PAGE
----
‘Moon Knight’ reflections with Greg Smallwood

No one exists in a vacuum.” That maxim is demonstrably true in all scenarios, but never more true than in the realm of comic book creating. A comic is an amalgam of not just words, but images splashed across the page. One cannot exist in a void without being giving form and function by the other.

As a writer, I found that my interviews gravitated singularly to the writers, but I had yet to interview an artist. To be a successful comic scribe, it is imperative to understand the inner workings of your counterpart. In doing so, the creative attributes of the cohesive whole can be fully harnessed.  To fully understand the creative process of an artist, I knew I needed to find an artist who was inciteful, experienced, and, of course, highly skilled. That is when I came across the remarkable artwork of Greg Smallwood on Marvel’s Moon Knight. Smallwood’s artwork on Moon Knight has an elegant style with such brilliant creative flourishes, that each panel could exist as its own showcased painting. I highly suggest viewing the two-page spread of Moon Knight #9 to see what I mean. I knew I needed to seek the Smallwood’s wisdom and, luckily, he allowed me to interview him.

For those who are unaware who Moon Knight is, he is a man named Marc Spector who suffers from a form of dissociative disorder. He has created multiple identities and fights using the Egyptian moon god Khonshu’s aspect. But when Khonshu attempted to destroy our world, Spector found himself at odds with the diety,  fighting his other identities to finally confront Khonshu once and for all.

Aren’t comics awesome?


Read Jeff’s interview with Corinna Bechko


I first wondered how Smallwood described his art style.

“I would say that I have a classic comic book style with some modern flourishes,” he said. “I love to draw detailed, textured backgrounds but I keep my figure drawing usually very simplistic with very little rendering. So, it’s a combination of hyper detail and minimalism and think the two approaches create a nice contrast.”

In reading Moon Knight, one cannot but notice how well his figures pop on the page. There is an otherworldly effect to his work that truly elevates the comic beyond the bounds of the form.

In fact, I could not help but notice the influence of a comic book legend named Dave McKean. This perfectly fits the tone of Moon Knight, which enters an almost dream-like realm in issue nine. I asked Smallwood about this influence.

“Dave McKean is definitely an influence on my work — I just picked up his new book, Black Dog — but any similarities to Sandman aren’t really intentional,” according to Smallwood. “I think my style fits the series primarily because my natural storytelling style is in tune with [writer] Jeff [Lemire]’s. We’re both interested in examining the more personal and strange aspects of the character. There’s always a bit of action in the comic but my favorite scenes in the book are the more surreal and weird moments that Jeff puts in there.”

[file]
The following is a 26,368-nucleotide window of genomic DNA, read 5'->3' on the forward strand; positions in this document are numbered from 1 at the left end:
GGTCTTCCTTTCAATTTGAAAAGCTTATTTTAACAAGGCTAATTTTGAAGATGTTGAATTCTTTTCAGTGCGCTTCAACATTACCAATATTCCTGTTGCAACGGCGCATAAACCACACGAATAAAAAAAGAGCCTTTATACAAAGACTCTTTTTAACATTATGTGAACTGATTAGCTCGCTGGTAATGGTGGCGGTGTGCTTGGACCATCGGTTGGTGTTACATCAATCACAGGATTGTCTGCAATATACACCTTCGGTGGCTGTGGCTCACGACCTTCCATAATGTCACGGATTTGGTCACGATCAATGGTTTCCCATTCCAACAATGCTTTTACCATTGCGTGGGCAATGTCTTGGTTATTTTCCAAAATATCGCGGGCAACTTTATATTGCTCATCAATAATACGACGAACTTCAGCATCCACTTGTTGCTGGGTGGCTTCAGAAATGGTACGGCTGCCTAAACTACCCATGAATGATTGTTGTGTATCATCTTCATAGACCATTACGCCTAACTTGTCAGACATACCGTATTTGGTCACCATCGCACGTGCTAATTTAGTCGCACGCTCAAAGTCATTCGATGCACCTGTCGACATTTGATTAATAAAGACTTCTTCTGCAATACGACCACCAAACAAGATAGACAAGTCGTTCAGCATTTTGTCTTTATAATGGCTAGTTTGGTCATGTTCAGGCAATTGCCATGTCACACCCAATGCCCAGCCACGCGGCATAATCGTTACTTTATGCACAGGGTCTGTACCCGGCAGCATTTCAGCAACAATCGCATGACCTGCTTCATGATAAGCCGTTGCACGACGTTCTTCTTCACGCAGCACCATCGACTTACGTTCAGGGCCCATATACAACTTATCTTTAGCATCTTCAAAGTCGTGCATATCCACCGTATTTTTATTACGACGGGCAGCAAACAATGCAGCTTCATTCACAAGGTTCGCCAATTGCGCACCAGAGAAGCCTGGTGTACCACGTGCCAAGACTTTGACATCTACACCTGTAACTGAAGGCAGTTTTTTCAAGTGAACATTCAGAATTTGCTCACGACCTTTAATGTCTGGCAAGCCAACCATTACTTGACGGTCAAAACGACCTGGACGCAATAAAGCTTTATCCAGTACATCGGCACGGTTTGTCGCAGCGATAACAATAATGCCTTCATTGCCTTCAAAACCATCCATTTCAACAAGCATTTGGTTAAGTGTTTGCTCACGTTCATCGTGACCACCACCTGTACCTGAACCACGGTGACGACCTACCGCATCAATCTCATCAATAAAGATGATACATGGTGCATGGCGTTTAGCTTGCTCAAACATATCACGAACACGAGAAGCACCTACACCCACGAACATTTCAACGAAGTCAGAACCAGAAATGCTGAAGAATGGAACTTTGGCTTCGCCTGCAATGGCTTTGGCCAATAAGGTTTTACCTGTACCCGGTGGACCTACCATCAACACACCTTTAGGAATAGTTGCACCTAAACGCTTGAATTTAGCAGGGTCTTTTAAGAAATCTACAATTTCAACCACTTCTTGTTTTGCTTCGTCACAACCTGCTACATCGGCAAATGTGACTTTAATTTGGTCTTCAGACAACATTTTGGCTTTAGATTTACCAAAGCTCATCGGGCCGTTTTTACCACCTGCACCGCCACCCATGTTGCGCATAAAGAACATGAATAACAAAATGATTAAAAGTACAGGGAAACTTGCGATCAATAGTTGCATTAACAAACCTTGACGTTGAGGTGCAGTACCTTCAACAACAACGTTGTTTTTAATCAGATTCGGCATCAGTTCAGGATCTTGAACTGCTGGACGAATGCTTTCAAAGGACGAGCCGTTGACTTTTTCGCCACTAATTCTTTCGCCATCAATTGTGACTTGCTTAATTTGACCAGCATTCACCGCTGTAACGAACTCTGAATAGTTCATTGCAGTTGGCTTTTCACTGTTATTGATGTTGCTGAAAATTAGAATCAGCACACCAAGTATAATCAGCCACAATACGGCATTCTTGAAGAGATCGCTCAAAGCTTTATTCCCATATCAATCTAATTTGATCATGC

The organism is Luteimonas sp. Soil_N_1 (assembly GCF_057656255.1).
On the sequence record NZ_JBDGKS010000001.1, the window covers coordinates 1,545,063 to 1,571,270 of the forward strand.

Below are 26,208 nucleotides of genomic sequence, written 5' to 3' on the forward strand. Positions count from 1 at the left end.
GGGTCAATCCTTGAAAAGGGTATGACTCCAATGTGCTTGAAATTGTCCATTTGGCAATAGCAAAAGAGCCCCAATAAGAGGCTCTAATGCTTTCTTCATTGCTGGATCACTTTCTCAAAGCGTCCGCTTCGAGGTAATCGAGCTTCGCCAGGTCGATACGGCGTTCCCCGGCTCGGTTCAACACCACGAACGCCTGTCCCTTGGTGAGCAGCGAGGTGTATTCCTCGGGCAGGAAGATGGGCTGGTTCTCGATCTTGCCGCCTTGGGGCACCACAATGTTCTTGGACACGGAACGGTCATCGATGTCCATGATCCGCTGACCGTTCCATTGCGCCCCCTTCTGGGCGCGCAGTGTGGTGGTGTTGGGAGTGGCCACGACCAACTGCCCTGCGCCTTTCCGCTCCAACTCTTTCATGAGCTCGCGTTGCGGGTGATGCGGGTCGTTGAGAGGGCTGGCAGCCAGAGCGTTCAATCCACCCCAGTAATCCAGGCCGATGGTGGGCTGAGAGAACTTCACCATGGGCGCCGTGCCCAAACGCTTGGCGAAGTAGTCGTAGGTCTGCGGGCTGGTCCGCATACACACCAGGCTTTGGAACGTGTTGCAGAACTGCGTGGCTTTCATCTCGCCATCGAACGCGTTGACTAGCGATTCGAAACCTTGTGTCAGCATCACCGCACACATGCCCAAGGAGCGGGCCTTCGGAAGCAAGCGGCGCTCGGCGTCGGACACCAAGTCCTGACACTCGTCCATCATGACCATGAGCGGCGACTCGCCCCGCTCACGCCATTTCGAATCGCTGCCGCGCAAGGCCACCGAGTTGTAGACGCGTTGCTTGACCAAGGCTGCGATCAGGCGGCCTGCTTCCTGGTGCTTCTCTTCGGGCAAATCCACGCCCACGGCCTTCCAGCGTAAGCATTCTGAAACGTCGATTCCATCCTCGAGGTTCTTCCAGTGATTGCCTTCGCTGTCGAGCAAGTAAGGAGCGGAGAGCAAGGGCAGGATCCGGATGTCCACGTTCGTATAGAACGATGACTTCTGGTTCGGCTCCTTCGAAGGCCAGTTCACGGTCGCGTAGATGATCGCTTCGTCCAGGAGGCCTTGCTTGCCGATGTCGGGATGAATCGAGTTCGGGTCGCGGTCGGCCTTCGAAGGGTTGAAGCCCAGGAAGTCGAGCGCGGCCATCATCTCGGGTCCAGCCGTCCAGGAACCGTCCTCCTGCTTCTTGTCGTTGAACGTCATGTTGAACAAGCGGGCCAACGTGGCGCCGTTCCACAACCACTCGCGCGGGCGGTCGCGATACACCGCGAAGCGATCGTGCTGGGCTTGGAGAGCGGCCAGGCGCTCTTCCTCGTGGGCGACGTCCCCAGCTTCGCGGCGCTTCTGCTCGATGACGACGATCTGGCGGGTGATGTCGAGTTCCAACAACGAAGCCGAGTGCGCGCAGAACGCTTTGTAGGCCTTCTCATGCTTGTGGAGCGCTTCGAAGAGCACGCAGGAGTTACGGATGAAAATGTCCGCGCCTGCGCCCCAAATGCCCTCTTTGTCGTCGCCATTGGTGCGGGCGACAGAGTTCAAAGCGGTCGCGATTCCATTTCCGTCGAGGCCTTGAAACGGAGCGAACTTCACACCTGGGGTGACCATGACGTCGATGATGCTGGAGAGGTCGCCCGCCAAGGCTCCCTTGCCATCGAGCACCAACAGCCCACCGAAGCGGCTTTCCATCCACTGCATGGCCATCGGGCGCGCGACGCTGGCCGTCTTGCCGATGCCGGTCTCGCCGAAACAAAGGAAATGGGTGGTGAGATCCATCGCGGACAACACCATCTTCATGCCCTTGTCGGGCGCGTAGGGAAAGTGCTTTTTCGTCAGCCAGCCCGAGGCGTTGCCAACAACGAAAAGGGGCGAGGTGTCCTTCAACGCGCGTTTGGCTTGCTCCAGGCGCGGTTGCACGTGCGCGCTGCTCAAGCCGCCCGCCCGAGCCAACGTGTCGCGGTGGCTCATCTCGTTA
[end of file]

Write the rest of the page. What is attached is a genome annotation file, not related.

It is important for all writers to understand their artists needs when scripting their comic. How much instruction does an artist want? How best to collaborate? Mr. Smallwood offered a wonderful insight into the thought process of an artist.

“The more detail, the better! Even if I go off-script, it still helps to know exactly what the writer is looking for,” he said. “If the panel description is heavy in detail, it helps me visualize the scene. Without that detail, I feel like I’m flying blind.”

I was very impressed by Smallwood’s professionalism in honoring the intentions of his counterpart. Each understands their function and how best to achieve the ideal result. To clarify this partnership, Smallwood added, “Jeff had already written the first two arcs of Moon Knight when I boarded the project so my contribution came after the fact. I had some suggestions for the third arc but Jeff is primarily on his own when it comes to scripting.”

 One very effective stylistic choice in Moon Knight #9 comes at the end when the pages flip upside down. This acts to symbolize Spector’s world also being turned upside down. I wondered how this creative choice came about.
“It was his idea and my idea,” Smallwood replied. “Jeff’s direction in the script was to turn the book to the side for the first double page spread but I took it a step further and turned the book upside down for the second double page spread as well. A true collaboration!”

This is what makes a successful creative team: collaboration. Jeff Lemire and Greg Smallwood function in sync with one another and Moon Knight exhibits it perfectly.

So what can readers look forward to from Mr. Smallwood?

“I have an exclusive contract with Marvel so whatever I do after Moon Knight will be with them,” he told me. “And they usually don’t tell me what my next project is until it’s time to start on it. So, your guess is as good as mine!”


Read Jeff’s interview with Ray Fawkes


1 comment on “‘Moon Knight’ reflections with Greg Smallwood”

Comments are closed.